What is it about the president-elect that has enabled him to have such a transformative effect on the political landscape of the United States? Gregory Chisholm SJ looks at the background and vision of a man whose political success is posing a challenge even for his supporters
The sharp and angular features of his face sit handsomely on the even field of his mocha skin. The very dark eyes, set deeply beneath the two thick black horizontal lines of his eyebrows, are compelling, and even kind, when he faces the camera. There appears to be no guile, no cynicism, and no anger brimming over, only resolve. His quick smile does not relieve the angular severity as much as it heightens the fullness of his lips and the breadth of his nose. This facial image is framed by a closely cropped helmet of fuzzy black hair which fades to the mocha at its borders. He appears to be the champion university distance runner or possibly a recently hired assistant professor. Nevertheless in so many quarters of the United States, and particularly among partisans of the Republican Party, he scares the daylights out of people.
When Barack Hussein Obama speaks it is with the precision of a sage and the cadence of an evangelist. His head and hands rise and fall rhythmically with his speech to build his arguments. They swing left and right to encompass his usually vast audiences. He treats the listener seriously and respectfully and invariably garners the same in return from the throngs in attendance at his campaign presentations. In the United States we have never seen this on the national stage before. Senator Obama is a black man who neither channels jingoistic American muscularity nor angry American radicalism. He has not been born of the black American neo-conservative movement and he is not an acolyte of the hierarchs of the Civil Rights era. Yet this uniqueness, this in-between-ness, is not without substance and for many that is absolutely frightening.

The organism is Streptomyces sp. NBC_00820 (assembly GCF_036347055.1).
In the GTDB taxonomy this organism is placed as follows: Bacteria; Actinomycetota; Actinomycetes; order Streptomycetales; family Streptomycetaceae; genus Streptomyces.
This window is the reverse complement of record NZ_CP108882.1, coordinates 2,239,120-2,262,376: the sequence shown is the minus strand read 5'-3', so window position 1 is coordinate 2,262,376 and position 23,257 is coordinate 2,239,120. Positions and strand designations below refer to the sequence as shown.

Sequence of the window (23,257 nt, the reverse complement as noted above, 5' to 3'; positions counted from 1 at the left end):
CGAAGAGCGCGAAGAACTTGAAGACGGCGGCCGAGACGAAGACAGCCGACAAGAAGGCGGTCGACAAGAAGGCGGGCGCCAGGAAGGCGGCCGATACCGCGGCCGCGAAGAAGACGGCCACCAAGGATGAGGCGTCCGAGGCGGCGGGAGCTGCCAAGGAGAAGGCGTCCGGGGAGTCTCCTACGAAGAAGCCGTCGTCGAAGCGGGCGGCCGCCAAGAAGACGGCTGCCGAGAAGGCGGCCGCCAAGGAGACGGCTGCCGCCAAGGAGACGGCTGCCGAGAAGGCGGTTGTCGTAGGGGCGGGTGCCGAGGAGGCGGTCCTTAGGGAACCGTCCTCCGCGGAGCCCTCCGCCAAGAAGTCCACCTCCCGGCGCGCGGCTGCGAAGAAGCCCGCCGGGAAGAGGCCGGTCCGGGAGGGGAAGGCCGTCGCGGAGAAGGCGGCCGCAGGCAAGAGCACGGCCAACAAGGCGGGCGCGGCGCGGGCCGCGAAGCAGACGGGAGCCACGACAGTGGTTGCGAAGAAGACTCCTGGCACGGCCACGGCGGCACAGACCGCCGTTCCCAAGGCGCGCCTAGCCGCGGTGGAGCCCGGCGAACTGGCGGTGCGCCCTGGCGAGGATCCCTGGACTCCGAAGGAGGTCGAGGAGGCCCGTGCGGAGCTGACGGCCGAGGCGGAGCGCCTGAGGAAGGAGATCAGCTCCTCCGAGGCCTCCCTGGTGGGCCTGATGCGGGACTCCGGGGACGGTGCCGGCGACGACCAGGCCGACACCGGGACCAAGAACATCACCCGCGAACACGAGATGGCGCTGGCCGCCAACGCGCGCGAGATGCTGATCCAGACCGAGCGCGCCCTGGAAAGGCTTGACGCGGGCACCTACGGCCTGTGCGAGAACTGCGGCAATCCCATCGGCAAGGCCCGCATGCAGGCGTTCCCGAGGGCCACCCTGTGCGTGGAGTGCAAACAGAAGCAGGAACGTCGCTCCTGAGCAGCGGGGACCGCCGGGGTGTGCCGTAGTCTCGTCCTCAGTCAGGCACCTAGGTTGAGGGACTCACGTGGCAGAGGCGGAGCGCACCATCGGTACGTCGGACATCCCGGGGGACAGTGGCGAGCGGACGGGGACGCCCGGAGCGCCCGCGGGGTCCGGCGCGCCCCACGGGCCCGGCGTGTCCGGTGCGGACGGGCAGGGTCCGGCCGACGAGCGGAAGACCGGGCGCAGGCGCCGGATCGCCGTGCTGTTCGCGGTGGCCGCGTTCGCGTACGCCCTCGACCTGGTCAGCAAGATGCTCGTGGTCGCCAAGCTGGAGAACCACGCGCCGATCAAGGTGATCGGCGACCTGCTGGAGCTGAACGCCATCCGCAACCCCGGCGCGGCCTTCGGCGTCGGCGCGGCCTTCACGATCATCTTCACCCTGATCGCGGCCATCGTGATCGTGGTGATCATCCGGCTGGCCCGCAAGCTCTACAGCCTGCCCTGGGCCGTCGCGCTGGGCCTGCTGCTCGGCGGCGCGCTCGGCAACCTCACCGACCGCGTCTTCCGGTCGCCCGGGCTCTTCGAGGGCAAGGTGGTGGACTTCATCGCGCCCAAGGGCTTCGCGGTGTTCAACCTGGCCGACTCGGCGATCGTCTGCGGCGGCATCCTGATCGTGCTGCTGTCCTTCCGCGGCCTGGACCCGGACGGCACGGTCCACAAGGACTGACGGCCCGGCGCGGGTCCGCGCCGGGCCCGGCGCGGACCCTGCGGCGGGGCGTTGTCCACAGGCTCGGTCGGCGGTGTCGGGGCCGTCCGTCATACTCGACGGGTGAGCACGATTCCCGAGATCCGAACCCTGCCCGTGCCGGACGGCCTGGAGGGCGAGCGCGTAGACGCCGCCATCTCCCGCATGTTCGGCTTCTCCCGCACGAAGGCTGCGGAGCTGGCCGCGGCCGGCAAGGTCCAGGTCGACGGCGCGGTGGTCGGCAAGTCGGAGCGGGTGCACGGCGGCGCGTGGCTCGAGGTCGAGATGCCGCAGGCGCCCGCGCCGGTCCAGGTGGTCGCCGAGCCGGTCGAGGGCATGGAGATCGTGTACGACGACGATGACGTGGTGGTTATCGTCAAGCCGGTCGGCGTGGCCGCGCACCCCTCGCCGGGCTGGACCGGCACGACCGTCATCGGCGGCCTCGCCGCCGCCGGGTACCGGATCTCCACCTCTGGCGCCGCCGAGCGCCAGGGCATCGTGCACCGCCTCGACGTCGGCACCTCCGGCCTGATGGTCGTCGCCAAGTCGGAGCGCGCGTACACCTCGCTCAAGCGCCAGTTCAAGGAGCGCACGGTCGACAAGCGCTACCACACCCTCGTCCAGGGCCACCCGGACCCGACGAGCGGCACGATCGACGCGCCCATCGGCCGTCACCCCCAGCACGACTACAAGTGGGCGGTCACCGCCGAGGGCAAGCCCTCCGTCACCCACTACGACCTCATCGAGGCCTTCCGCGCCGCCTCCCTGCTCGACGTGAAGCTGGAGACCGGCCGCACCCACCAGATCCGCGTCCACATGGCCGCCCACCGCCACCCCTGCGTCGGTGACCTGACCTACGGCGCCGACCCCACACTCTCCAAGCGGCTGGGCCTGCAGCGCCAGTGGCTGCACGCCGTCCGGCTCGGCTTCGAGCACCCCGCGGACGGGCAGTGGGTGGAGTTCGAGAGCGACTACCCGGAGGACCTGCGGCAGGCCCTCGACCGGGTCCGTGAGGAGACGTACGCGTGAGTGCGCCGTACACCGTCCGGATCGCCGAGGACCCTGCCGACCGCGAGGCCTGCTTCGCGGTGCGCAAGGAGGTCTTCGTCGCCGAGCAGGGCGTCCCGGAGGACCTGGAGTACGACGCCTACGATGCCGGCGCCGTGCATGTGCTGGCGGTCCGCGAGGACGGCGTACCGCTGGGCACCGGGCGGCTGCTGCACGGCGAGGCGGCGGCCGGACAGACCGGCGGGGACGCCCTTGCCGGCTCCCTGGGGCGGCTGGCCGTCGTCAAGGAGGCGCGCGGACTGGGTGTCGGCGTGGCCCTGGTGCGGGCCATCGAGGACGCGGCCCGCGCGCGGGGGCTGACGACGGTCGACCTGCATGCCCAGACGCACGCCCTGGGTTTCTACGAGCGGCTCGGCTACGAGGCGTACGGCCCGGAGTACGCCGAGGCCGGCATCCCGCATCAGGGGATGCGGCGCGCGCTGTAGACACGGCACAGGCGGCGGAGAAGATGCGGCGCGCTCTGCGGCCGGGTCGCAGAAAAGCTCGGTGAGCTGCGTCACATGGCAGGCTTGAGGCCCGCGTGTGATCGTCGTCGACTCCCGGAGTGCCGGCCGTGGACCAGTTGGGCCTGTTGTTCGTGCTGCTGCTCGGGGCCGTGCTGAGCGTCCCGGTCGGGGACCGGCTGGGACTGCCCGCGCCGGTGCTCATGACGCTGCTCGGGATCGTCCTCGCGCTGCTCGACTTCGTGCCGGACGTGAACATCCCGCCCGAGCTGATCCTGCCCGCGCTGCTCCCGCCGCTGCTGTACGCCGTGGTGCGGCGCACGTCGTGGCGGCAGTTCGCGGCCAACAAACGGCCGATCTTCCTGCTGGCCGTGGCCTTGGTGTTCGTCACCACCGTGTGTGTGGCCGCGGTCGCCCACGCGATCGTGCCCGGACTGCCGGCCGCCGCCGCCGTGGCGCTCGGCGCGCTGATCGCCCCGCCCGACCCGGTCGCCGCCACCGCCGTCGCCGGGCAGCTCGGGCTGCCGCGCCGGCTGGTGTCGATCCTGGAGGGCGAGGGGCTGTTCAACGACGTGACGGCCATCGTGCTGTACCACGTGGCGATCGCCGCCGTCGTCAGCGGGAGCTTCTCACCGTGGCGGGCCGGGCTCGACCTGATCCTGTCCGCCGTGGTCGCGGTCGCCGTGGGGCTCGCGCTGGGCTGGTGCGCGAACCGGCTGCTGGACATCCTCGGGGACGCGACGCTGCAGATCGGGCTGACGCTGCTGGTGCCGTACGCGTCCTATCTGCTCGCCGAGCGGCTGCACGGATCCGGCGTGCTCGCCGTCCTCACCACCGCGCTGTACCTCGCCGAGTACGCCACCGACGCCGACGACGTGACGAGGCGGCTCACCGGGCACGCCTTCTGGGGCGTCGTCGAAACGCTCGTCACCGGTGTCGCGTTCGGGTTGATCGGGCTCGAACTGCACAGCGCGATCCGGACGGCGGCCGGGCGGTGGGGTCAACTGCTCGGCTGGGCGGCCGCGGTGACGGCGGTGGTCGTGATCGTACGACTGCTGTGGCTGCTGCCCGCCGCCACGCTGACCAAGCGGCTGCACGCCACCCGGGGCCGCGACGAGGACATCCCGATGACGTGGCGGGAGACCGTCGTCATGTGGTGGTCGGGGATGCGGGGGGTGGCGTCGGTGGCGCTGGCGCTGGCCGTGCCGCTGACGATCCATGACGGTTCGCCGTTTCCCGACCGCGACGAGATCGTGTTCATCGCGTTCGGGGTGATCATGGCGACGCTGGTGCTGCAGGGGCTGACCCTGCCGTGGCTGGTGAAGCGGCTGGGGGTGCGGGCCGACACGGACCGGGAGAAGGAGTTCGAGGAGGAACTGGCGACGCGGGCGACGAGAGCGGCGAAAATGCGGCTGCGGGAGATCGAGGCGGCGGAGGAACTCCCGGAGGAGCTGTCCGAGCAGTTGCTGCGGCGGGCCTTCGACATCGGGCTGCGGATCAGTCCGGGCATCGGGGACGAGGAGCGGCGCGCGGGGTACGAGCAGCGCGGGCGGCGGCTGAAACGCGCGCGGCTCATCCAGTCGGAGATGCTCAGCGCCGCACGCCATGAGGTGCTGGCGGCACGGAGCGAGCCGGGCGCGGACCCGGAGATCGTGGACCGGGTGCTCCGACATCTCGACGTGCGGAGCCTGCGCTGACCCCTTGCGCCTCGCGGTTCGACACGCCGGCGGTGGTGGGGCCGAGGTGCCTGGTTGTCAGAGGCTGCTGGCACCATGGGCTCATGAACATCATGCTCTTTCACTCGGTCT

At an October Town Hall campaign meeting in Lakeville, Minnesota hosted by Senator John McCain, the Republican opponent, a Republican supporter stood and announced that he was “scared” at the prospect of an Obama presidency. When Senator McCain attempted to diffuse the man’s anxiety by defending Senator Obama’s character and patriotism, he was roundly booed by his own assembled supporters. Some at the meeting went on to call Obama a “terrorist”, a “liar”, an “Arab” and a “Socialist.” The character of this visceral fear in the minds of some like-minded citizens has been matched only by the eschatological fear voiced by some American bishops of an Obama presidency. The Archbishop of Denver in Colorado calls him the most committed “abortion-rights” presidential candidate since the Supreme Court decision in 1973 which gave American women the right to choose whether or not to have an abortion. His comments were only the most direct among several Episcopal commentaries warning of the loss of our national soul, should an abortion-rights candidate prevail. Finally, and most disturbing, there were the revealing National Public Radio interviews this past summer which sought to assess Obama’s appeal or lack thereof among white Catholic voters in enclaves of European descendents. These are the so-called “swing” voters whose political allegiances are far from fixed. One interviewee expressed the fear that “if we put Obama in the White House there will be chaos.” The essence of her fear was that an Obama presidency would free blacks to seek retribution for centuries of mistreatment.